Israel is a country of contrasts: From the historic flair of Jerusalem to the bustling cosmopolitan vibe of Tel Aviv, from the barren Judaean Desert to the lush green harbour city of Haifa.
And – perhaps most importantly – the contrast between the violence-filled country we see on TV and the incredibly exciting and culturally rich place it is.
Whilst Israel with its long history, and exciting present would allow for a long time of exploring we had just over a week to explore the Middle Eastern country. Whilst travelling is always about finding places for yourself, we'd like to share some highlights from our trip.
Our trip started where most tourists' journeys start: At Ben Gurion International Airport, just outside of Tel Aviv. After choosing a mini bus from the fleet of taxis outside of the airport we were off to Jerusalem.
Jerusalem. Few (if any) cities can boast to hold such religious, cultural and historical importance. Scarred by occasional outbreaks of violence, the city mainly makes the headlines for all the wrong reasons. We were keen to see more of the city.
The next morning we were shocked. Having landed the evening before we were surprised by how hot Jerusalem actually was. Don't get me wrong: We knew that travelling to Israel in July would see us experience some high temperatures. And yet we hadn't expected it to feel as hot as it did.
Exploring the old city with its churches, synagogues and – of course – the famous Dome of the Rock or Temple Mount had a surreal feeling to it. Walking through the ancient biblical streets (carrying what felt like 476 litres of water with us) and seeing Jerusalem as the melting pot of cultures it really is is something you cannot experience anywhere else in the world.
Out of its countless historic and religious sites (including the famous Western Wall, or Wailing Wall) one of our favourites was on Mount Olive. Make sure to head there in the morning for some great photos of old Jerusalem and the Temple Mount.
Jerusalem is also home to the “Yad Vashem” - The World Holocaust Remembrance Centre. The centre is worth a visit even for those who already have a deep understanding of the Holocaust. The centre acts both as a memorial ground and a museum educating people from all around the world of the horrors of the Shoah.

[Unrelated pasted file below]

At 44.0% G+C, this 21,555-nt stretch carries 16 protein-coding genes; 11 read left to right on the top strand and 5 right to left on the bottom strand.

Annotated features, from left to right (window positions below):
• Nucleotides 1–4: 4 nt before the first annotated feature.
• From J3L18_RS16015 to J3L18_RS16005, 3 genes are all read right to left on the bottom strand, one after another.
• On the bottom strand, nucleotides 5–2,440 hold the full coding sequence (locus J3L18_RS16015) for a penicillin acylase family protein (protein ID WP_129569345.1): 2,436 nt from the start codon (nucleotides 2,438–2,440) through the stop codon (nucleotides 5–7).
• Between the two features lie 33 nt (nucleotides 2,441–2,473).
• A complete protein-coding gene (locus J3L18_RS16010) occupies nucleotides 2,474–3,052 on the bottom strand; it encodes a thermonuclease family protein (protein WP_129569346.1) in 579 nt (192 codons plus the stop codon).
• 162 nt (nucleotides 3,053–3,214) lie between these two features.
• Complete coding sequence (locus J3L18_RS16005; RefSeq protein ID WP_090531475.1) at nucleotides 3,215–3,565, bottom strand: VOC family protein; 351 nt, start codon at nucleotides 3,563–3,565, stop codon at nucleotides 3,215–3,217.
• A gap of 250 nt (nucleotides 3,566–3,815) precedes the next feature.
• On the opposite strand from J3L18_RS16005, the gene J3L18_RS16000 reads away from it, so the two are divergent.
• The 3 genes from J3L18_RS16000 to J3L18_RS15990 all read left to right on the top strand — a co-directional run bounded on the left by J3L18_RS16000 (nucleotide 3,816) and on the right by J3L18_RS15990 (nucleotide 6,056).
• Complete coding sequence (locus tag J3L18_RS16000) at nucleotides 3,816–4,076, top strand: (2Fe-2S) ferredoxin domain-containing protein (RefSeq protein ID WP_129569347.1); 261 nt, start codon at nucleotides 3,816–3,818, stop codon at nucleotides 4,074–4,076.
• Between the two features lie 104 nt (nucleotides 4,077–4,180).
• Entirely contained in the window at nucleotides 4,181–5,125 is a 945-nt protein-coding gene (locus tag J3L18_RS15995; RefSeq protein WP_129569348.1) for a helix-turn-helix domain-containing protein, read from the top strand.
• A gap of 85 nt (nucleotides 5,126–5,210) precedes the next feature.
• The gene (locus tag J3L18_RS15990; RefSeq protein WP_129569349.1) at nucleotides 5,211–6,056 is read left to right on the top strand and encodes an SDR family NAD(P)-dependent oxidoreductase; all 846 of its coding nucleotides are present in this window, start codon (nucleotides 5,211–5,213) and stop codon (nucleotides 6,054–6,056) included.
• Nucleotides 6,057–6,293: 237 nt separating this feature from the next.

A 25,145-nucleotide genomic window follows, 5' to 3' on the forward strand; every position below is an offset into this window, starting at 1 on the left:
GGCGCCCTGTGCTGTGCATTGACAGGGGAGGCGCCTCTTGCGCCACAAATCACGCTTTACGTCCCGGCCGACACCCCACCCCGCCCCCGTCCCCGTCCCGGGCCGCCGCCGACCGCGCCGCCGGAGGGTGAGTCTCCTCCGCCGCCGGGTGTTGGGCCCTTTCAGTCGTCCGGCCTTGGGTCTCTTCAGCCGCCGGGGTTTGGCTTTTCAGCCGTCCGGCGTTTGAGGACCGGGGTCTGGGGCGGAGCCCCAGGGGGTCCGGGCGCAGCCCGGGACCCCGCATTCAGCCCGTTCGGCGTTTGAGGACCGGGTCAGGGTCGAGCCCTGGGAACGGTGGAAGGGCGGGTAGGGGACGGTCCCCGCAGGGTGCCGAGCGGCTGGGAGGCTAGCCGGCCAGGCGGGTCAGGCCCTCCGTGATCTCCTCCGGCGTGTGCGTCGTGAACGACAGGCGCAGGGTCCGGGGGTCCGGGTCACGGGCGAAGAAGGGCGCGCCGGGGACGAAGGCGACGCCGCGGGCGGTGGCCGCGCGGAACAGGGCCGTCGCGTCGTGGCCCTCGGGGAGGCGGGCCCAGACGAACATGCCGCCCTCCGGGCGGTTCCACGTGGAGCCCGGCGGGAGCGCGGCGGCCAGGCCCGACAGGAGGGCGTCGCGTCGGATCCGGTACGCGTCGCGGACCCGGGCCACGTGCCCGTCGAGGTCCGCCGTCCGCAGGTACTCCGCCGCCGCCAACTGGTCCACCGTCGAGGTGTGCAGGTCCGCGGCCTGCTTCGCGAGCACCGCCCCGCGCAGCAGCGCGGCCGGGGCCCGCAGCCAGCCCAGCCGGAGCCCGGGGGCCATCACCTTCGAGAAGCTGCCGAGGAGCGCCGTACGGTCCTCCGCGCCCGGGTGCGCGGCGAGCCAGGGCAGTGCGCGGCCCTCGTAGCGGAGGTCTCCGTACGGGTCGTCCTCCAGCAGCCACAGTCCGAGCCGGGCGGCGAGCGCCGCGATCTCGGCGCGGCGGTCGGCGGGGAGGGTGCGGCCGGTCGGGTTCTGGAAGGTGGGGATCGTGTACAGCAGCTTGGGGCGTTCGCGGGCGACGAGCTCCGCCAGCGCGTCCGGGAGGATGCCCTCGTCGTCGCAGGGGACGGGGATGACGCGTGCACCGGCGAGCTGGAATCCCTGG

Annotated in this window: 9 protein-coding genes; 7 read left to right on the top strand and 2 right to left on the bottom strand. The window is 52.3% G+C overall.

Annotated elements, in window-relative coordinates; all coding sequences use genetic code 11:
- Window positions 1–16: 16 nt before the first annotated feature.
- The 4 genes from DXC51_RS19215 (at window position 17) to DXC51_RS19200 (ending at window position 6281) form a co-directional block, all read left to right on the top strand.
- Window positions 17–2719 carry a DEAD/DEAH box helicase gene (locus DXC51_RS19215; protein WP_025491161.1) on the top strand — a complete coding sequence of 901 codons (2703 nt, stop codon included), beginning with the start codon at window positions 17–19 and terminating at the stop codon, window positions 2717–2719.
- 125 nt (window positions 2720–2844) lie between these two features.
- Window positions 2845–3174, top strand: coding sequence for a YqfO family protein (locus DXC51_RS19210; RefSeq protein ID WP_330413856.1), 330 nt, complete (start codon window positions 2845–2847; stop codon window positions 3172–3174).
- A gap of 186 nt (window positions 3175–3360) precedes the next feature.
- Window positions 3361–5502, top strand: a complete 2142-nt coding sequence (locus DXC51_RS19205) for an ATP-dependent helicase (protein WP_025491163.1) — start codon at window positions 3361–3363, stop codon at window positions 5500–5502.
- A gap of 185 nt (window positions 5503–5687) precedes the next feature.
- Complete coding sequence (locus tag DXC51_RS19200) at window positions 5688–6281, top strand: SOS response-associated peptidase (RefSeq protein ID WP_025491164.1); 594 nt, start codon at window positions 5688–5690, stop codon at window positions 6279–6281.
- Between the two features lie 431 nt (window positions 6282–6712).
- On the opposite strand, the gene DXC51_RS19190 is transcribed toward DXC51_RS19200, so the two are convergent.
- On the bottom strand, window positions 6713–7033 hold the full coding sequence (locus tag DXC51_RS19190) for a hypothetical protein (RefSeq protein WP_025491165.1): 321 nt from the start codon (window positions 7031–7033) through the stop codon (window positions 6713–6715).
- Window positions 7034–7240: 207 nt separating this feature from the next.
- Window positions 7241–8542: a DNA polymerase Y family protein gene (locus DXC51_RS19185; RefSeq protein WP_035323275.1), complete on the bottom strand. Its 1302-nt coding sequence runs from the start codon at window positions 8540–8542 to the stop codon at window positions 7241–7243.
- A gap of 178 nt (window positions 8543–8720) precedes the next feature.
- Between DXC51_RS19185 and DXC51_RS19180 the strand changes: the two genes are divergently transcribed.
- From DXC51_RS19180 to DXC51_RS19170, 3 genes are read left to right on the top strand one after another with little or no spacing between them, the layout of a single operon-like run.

Having explored Jerusalem's sites we decided to go on a day tour to the Judaean Desert. We chose the "Masada, Ein Gedi and Dead Sea"-Tour with tour-company “Abraham Tours”. Our day-trip started in the morning, taking us to Ein Gedi national park by bus where we could hike to some waterfalls. We continued to the Masada, an ancient fort (building began 37 BC) and UNESCO World Heritage Site on cliffs in the desert. Normally it's possible to hike up but temperatures of well above 40 degrees forced us to take the cable car. The fort is well worth a visit, not only for the spectacular views of the desert and the Dead Sea but also due to the historical significance of the Masada, the place, where in the first century, fearing being enslaved by the Roman Army, 960 Jewish fighters and their families committed suicide.
After spending the entire day in the desert (in July!) we deserved a cool-down – and continued to the Dead Sea. Stopping at a beach we rubbed ourselves in the (apparently) healthy and healing mud and floated on the ocean (it really works). The salt level in the water means you float with no effort and are simply carried on the water. Having finally had a chance to cool down and fascinated by the Dead Sea we were driven back to Jerusalem.
After some days in the historic city we took us a bus to Tel Aviv. We tried to leave town on Saturday evening, on the holy Sabbath - not a good idea. Although we did manage to catch us a bus we would highly recommend you don't travel to or from the city on the Sabbath. In fact, with all shops closed and most people at home with their families you may find that you'll want to spend your Saturdays somewhere else, such as Tel Aviv.
Tel Aviv is the exact opposite of Jerusalem. Modern, buzzing and with its distinct Mediterranean flair. Israel's largest city feels more real-life than Jerusalem, it feels like the young-2018-Israel. And so, perhaps unsurprisingly, Tel Aviv is known worldwide for its parties and clubs.
We felt obliged to check this out and found ourselves at Kuli Alma, a hybrid of a bar and a night club with parts of it indoors other outdoors, and a food van and clothes store inside the basement premises. It's as crazy as it sounds and is a great place to spend your evening and nights.
One of our highlights in Tel Aviv was the cuisine. The city hosts a wonderful combination of Israeli and international food. Whilst we obviously enjoyed well-known Israeli dishes (such as Shakshuka, Falafel and Hummus) we also have one tip we'd like to share with you: Tapeo Herzliya
Located just outside of Tel Aviv Tapeo serves tasty Spanish tapas. The food is great (especially with some ice-cold Sangria) and served in a really nice setting with the restaurant's design being inspired by Miró. Apart from Spanish tapas Tapeo serves South American Ceviche. The restaurant will also be the perfect address for you if you're vegan or vegetarian with plenty of options on the menu.
Although Tapeo is located outside of the city, it's easy to get to by bus and definitely worth the extra mile. If you find yourselves in Tel Aviv and fancy something different to the (admittedly amazing) Israeli food, look no further than Tapeo!
We enjoyed every second of our trip to Israel and would highly recommend visiting the country! If you're looking for a lot of sun and incredible heat then go in July as we did, everyone looking for a milder and more bearable climate should probably dodge the summer, though!